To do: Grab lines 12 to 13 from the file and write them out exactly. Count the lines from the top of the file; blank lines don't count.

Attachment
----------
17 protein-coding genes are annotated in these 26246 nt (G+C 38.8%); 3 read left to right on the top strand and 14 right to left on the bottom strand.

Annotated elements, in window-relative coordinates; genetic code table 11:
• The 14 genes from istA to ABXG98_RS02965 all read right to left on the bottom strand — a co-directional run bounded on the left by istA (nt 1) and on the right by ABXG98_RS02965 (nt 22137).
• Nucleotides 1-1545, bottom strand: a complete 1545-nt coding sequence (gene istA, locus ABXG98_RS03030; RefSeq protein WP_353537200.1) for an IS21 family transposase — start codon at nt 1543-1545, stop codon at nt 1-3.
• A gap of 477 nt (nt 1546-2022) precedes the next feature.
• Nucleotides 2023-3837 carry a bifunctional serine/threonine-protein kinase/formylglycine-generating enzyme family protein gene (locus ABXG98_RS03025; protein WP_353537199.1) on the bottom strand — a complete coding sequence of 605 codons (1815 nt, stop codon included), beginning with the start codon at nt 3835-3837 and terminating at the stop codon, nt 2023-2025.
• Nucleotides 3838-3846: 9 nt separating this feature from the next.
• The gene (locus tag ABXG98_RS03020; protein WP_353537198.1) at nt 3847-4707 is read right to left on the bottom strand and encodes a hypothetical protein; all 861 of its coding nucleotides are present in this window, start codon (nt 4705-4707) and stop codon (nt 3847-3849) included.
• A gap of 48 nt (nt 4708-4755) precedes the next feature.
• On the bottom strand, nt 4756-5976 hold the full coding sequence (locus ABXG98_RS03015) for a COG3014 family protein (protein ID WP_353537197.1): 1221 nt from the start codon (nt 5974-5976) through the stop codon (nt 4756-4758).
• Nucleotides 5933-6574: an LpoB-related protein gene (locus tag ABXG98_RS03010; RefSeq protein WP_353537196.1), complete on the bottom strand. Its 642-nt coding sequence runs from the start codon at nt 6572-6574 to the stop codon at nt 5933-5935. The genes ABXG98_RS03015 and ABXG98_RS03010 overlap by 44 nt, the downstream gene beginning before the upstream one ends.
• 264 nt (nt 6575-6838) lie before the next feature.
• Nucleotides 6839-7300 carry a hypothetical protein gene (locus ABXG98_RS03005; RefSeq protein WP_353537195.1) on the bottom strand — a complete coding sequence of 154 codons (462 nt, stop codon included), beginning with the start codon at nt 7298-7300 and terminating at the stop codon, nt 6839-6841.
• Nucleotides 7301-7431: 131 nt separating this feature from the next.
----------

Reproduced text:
• 264 nt (nt 6575-6838) lie before the next feature.
• Nucleotides 6839-7300 carry a hypothetical protein gene (locus ABXG98_RS03005; RefSeq protein WP_353537195.1) on the bottom strand — a complete coding sequence of 154 codons (462 nt, stop codon included), beginning with the start codon at nt 7298-7300 and terminating at the stop codon, nt 6839-6841.